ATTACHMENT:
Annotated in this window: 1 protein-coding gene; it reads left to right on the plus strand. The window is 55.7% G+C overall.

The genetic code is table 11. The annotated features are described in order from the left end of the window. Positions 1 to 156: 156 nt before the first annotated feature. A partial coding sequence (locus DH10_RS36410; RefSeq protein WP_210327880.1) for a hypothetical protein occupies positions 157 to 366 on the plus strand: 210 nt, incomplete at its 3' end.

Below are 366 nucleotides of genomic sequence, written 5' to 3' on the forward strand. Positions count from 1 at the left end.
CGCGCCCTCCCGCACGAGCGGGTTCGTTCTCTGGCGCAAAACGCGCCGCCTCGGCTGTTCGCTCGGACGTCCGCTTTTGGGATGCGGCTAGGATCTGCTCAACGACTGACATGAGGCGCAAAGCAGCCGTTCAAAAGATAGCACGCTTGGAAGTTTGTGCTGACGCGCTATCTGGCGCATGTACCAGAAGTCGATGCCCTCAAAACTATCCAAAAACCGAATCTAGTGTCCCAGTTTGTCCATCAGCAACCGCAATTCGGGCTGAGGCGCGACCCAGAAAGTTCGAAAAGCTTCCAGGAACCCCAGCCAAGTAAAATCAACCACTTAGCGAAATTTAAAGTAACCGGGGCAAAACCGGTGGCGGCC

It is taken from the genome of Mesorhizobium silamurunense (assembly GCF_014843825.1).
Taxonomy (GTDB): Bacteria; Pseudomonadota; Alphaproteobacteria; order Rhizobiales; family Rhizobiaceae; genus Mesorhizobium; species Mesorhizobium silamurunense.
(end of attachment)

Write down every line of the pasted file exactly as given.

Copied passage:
Annotated in this window: 1 protein-coding gene; it reads left to right on the plus strand. The window is 55.7% G+C overall.

The genetic code is table 11. The annotated features are described in order from the left end of the window. Positions 1 to 156: 156 nt before the first annotated feature. A partial coding sequence (locus DH10_RS36410; RefSeq protein WP_210327880.1) for a hypothetical protein occupies positions 157 to 366 on the plus strand: 210 nt, incomplete at its 3' end.

Below are 366 nucleotides of genomic sequence, written 5' to 3' on the forward strand. Positions count from 1 at the left end.
CGCGCCCTCCCGCACGAGCGGGTTCGTTCTCTGGCGCAAAACGCGCCGCCTCGGCTGTTCGCTCGGACGTCCGCTTTTGGGATGCGGCTAGGATCTGCTCAACGACTGACATGAGGCGCAAAGCAGCCGTTCAAAAGATAGCACGCTTGGAAGTTTGTGCTGACGCGCTATCTGGCGCATGTACCAGAAGTCGATGCCCTCAAAACTATCCAAAAACCGAATCTAGTGTCCCAGTTTGTCCATCAGCAACCGCAATTCGGGCTGAGGCGCGACCCAGAAAGTTCGAAAAGCTTCCAGGAACCCCAGCCAAGTAAAATCAACCACTTAGCGAAATTTAAAGTAACCGGGGCAAAACCGGTGGCGGCC

It is taken from the genome of Mesorhizobium silamurunense (assembly GCF_014843825.1).
Taxonomy (GTDB): Bacteria; Pseudomonadota; Alphaproteobacteria; order Rhizobiales; family Rhizobiaceae; genus Mesorhizobium; species Mesorhizobium silamurunense.